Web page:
"The effort started years ago with many people who worked hard to make this happen," Reibach said. "The Tribe was looking for the right location and opportunity to develop the center in a way that would be sustainable for generations to come."
The project fits into the Land and Culture Department's Mission Statement that reads in part "to identify, protect, preserve, restore, procure and manage the Tribe's ancestral lands, cultural places, cultural places, cultural collections and practices throughout the Tribe's ceded lands and areas of interest."
"This is a historic time for the Tribe," Reibach said. "The first time that we have ever had an adequate, committed place to process and store Tribal artifacts; the first time for permanent museum exhibit space, cultural center and a place for Land and Culture programs to work together."
Phase I, started in 2013, involved partial construction and renovation of the building, relocation of Land and Culture Department staff, and the building and opening of the project's first exhibit space. It is slated for completion in March.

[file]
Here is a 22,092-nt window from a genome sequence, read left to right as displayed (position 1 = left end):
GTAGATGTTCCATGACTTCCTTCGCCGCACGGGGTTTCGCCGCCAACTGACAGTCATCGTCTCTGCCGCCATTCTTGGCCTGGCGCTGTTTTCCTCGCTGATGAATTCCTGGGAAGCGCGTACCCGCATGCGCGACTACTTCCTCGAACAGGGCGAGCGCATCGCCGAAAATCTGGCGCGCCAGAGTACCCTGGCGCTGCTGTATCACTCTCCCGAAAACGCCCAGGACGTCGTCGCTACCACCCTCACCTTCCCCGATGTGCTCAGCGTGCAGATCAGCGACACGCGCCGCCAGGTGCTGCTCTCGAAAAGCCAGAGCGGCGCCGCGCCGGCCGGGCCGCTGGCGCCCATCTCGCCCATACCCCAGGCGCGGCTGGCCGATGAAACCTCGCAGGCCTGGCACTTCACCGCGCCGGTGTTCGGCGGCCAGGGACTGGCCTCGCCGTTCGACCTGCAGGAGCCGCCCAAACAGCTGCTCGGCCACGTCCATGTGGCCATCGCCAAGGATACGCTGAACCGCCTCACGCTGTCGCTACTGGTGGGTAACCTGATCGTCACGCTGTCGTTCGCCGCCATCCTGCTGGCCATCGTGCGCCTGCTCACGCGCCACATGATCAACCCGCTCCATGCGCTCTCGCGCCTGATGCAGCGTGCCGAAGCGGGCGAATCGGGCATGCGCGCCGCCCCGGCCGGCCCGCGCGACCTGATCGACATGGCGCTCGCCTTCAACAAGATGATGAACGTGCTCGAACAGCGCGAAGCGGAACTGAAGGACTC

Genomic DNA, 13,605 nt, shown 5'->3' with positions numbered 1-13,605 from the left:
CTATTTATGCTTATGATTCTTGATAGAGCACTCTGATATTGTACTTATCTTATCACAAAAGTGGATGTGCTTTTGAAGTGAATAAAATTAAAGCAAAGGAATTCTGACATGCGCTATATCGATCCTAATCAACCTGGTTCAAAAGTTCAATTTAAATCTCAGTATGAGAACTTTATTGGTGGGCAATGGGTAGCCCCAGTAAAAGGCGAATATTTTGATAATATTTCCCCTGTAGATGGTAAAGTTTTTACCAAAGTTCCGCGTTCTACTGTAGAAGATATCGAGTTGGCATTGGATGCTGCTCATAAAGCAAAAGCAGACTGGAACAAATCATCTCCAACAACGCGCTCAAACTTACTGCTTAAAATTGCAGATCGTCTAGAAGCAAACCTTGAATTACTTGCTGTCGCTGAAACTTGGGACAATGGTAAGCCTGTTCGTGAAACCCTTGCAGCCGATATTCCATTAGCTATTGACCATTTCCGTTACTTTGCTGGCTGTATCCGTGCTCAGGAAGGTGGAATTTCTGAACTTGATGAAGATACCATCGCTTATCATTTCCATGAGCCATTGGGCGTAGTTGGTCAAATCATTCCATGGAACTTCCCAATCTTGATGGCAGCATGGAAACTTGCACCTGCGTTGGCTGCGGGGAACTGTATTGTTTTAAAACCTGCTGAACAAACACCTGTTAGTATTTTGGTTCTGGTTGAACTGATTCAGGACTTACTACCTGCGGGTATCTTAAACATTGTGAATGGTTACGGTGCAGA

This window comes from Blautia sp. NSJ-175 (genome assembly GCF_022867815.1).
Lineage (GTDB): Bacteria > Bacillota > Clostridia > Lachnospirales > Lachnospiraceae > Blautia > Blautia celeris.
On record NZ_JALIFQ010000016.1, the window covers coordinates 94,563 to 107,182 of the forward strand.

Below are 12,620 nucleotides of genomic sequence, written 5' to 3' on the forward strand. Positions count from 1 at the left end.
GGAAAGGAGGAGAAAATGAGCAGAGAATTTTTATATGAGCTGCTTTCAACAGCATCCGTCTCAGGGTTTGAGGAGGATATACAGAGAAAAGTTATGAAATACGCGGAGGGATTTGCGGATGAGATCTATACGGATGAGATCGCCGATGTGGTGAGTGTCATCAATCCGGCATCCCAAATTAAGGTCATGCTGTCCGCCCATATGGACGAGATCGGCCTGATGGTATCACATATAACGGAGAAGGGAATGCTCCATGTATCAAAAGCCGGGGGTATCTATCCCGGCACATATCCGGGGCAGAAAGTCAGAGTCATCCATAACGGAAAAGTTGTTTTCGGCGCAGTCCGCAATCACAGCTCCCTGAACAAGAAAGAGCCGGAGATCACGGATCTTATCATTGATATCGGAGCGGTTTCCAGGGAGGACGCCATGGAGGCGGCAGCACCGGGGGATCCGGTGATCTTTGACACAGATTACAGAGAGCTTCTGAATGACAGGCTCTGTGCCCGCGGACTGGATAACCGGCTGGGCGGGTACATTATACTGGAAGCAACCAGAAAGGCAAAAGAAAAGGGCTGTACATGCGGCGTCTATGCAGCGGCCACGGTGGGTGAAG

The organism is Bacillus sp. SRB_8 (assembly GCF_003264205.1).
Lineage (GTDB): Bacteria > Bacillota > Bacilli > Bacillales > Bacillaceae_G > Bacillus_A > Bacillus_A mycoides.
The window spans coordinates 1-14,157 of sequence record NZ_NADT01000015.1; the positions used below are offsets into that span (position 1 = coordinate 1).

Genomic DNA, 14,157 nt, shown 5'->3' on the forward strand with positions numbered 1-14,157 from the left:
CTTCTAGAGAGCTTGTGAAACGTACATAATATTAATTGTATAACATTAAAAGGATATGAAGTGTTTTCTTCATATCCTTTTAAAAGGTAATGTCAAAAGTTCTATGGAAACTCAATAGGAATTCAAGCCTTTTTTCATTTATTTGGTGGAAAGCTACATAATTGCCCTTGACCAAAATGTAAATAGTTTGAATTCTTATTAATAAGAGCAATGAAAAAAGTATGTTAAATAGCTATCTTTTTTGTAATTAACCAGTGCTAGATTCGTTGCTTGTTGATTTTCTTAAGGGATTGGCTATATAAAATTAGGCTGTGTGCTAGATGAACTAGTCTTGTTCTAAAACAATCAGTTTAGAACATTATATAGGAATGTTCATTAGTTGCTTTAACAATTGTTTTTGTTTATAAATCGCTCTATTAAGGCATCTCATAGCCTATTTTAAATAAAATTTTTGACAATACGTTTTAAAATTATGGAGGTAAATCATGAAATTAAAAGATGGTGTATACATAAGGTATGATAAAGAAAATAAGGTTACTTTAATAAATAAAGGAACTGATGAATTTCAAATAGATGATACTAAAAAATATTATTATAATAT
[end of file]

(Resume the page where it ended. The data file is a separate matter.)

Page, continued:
Construction and renovation in the first phase established an archive room, collections processing center, storage areas for the Tribe's collections, an archeology lab and office space.
The Tribe contributed about $2.6 million to that phase, including, in 2011, almost $685,000 for the purchase of the Willamina Middle School building that also included more than eight acres.
Tribal Historian David Lewis called the project's progress "awesome."
"I came into the Tribe (in 2006) being told that we were building the museum," Lewis said. "I've been a part of this and working toward it since. Now we are doing it.
"A museum and cultural center is the height of development for any community and culture, and in Grand Ronde it allows us to see and express our highest aspirations for the community.
"We will be able to show people in and beyond the community that we have an amazing history here and a very unique culture here. It is important to all of Oregon to have this development.
"I think as a cultural center, we will be able to concentrate all of our efforts in the research and development of language, in crafts like weaving and carving, and we'll be able to concentrate on the research and history of the Tribe to a greater degree.